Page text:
The first episode of Telltale’sThe Walking Dead was a gamble that paid off. It mixed survival horror with the point and click adventure format to prove that zombies could be made scary again. But Episode 2 shows that the undead aren’t the worst danger of a zombie holocaust. No, in Starved For Help, players discover that hunger is a fearsome foe.
This new episode doesn’t tinker with the general gameplay. It’s essentially a point and click game that switches to a sort of minigame for combat. When enemies attack, players have to quickly aim whatever weapon they have with a shaky set of crosshairs and click on the target area of their opponent.
Most of the time, players won’t be fighting at all and will get through the story with light puzzle solving and lots of conversation. Talking to NPC’s is kept exciting by giving players a limited amount of time pick their response, and making it clear that saying the wrong thing can affect the story in both the short term and the long run.
It picks up a few months after Episode 1. The protagonist, Lee and his band of survivors have managed to find refuge from the zombie horde, but months spent holed up in an abandoned motel have left them low on supplies. This remains true to the basic idea of The Walking Dead franchise; how do people survive a zombie apocalypse in the long term?
The answer is: By making hard choices, then dealing with the consequences of your frequent bad decisions. Right from the start of Starved For Help it seems that the heartless developers at Telltale have put Lee and the Player is a series of no-win situations. No matter what Lee does, people are going to die.
This is a design choice carried over from the first game, in that Lee was put in situations where he had choose which of his companions would live or die. The fallout of thee options has been carried over into the second episode, and now that the second part (Of five) is here, gamers can get a better handle on just how big an impact these choices make.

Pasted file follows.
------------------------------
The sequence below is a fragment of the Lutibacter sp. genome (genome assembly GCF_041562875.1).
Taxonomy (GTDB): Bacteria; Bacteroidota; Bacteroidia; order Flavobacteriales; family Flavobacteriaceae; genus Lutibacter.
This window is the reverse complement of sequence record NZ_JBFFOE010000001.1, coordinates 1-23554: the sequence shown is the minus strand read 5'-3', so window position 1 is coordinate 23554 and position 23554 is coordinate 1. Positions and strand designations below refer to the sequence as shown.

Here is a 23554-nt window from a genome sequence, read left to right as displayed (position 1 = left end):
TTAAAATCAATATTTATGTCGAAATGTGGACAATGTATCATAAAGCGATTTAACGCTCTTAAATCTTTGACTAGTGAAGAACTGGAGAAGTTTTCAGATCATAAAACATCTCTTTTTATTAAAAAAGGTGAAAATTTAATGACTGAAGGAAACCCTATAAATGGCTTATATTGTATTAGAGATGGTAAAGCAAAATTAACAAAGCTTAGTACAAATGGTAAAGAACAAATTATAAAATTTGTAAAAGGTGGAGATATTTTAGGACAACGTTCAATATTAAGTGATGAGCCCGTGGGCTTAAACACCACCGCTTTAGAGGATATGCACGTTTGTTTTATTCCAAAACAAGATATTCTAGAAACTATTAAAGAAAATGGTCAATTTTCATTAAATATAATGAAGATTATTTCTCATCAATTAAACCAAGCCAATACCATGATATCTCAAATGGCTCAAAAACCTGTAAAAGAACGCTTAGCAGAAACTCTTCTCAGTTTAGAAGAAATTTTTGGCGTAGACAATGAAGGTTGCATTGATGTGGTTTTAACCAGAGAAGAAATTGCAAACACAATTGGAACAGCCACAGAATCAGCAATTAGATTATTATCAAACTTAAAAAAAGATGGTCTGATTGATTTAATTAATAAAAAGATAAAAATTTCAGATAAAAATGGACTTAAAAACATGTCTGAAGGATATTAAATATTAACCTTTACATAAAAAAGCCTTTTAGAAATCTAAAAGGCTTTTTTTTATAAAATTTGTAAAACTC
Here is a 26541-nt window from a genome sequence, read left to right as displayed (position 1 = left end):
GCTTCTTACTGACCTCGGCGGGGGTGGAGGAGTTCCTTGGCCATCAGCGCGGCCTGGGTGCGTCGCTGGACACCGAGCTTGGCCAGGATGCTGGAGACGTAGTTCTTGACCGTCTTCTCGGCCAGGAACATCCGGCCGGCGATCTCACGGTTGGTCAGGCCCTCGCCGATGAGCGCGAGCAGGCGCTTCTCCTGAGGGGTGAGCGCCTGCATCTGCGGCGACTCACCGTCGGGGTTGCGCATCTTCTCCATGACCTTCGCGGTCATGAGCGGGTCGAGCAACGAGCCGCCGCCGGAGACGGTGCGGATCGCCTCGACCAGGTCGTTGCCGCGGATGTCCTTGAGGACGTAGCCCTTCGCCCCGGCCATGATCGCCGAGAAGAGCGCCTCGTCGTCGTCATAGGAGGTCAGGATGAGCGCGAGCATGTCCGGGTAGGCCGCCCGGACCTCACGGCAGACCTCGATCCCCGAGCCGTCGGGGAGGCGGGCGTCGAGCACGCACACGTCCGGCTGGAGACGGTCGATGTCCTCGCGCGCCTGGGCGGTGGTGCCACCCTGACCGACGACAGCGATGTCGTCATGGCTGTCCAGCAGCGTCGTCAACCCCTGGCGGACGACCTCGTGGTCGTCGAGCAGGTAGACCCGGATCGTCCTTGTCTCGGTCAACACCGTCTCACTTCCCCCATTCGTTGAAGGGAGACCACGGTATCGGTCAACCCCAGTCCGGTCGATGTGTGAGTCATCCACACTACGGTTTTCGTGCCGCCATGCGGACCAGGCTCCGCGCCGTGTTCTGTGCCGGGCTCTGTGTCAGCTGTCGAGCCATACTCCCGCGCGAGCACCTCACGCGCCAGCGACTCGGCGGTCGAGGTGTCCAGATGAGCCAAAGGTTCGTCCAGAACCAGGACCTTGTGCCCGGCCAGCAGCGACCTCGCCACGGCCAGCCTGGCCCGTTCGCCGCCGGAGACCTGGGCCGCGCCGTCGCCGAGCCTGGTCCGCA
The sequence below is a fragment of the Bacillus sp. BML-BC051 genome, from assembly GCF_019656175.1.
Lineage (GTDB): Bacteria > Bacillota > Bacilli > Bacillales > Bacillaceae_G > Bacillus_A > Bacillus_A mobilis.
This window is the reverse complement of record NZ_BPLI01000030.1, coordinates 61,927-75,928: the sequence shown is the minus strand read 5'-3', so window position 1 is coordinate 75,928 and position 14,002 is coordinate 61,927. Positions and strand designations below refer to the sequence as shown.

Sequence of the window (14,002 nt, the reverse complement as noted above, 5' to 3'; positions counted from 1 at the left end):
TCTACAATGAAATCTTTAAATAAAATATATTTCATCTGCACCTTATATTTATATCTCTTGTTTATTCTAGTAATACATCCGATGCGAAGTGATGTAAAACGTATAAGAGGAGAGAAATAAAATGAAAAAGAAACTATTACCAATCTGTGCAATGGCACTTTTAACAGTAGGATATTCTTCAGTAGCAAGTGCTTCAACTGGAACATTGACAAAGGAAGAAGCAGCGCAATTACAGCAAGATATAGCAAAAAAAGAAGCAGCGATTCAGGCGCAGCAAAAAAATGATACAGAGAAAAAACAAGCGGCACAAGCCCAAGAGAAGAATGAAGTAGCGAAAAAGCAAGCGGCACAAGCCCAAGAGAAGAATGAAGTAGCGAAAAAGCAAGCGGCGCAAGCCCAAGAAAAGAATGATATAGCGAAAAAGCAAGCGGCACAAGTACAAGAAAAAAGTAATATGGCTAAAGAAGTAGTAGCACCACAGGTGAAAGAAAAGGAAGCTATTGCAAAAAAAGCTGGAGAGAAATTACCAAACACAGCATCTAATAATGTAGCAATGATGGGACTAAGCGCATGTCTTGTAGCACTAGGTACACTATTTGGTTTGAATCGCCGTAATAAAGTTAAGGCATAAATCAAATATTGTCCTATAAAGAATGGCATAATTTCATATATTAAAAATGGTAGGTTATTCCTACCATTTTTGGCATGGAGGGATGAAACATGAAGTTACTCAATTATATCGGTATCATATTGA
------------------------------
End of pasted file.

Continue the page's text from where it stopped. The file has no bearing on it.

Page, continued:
As hoped, they do have a notable effect on how the game progresses. Lee will have different companions in the second episode depending on who survived the first, and his relationships with his fellow survivors change too. If he became friends with someone last time around, this episode remembers that. If he became enemies with anyone in the group… they remember that too.
A central point of the story is Lee becoming the guardian of a young girl named Clementine. He is also her moral compass and this forces players to think hard about their actions.
With The Walking Dead, gamers aren’t trying to do the right thing because that’s what some game designer decided is “Right”. In this game, players have to look into Clementine’s eyes and justify their actions.
The fantasy of being a badass zombie-killer fades away when there’s a child looking to you as a role model. Even if the child is just a collection of AI scripts and animated pixels.
This emotional intensity hits a boiling point in the finale of the game when Lee has the chance to take vengeance on the truly vile enemies he meets. Players have the choice to do what’s “Good” or to do what feels good. Choose to behave mercilessly and Clementine will remember. Not just in this episode but for the rest of the game.
There’s a plot twist to this episode, and it shouldn’t be hard for players to guess what’s coming (In fact clever gamers might figure it out based on the title alone). However when the reveal comes, it’s done in a way that is still gripping even though it isn’t surprising.
As with Telltale’s episodic games, each episode is short, and Starved For Help will only take about three hours to play through. However, with the multiple story paths plus choices carried over from the first episode, it has extensive replay value.
The Walking Dead Episode 2: Starved For Help is a step up from the already great first episode. Players who were on the fence about the series can consider it a safe bet based on this second installment. It is out now for PC, Mac, Xbox Live and Playstation Network.